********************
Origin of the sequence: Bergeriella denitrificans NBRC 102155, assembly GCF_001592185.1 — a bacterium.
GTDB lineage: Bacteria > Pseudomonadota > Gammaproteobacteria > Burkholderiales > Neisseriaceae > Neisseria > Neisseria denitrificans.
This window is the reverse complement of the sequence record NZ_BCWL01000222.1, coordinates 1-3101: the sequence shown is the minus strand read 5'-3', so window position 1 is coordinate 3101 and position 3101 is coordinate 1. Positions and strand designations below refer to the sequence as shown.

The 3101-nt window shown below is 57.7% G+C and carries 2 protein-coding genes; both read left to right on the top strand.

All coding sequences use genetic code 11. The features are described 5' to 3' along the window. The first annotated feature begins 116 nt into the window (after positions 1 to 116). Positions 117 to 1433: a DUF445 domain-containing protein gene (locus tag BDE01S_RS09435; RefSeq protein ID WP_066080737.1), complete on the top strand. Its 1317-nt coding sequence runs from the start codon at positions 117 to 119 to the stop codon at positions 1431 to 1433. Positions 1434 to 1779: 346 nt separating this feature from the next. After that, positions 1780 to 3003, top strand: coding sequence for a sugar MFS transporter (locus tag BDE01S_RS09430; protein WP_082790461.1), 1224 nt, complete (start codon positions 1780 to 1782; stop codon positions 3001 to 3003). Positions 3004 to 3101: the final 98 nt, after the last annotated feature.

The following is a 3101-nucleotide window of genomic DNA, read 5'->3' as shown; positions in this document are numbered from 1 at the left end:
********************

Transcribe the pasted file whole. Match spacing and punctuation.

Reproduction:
Origin of the sequence: Bergeriella denitrificans NBRC 102155, assembly GCF_001592185.1 — a bacterium.
GTDB lineage: Bacteria > Pseudomonadota > Gammaproteobacteria > Burkholderiales > Neisseriaceae > Neisseria > Neisseria denitrificans.
This window is the reverse complement of the sequence record NZ_BCWL01000222.1, coordinates 1-3101: the sequence shown is the minus strand read 5'-3', so window position 1 is coordinate 3101 and position 3101 is coordinate 1. Positions and strand designations below refer to the sequence as shown.

The 3101-nt window shown below is 57.7% G+C and carries 2 protein-coding genes; both read left to right on the top strand.

All coding sequences use genetic code 11. The features are described 5' to 3' along the window. The first annotated feature begins 116 nt into the window (after positions 1 to 116). Positions 117 to 1433: a DUF445 domain-containing protein gene (locus tag BDE01S_RS09435; RefSeq protein ID WP_066080737.1), complete on the top strand. Its 1317-nt coding sequence runs from the start codon at positions 117 to 119 to the stop codon at positions 1431 to 1433. Positions 1434 to 1779: 346 nt separating this feature from the next. After that, positions 1780 to 3003, top strand: coding sequence for a sugar MFS transporter (locus tag BDE01S_RS09430; protein WP_082790461.1), 1224 nt, complete (start codon positions 1780 to 1782; stop codon positions 3001 to 3003). Positions 3004 to 3101: the final 98 nt, after the last annotated feature.

The following is a 3101-nucleotide window of genomic DNA, read 5'->3' as shown; positions in this document are numbered from 1 at the left end: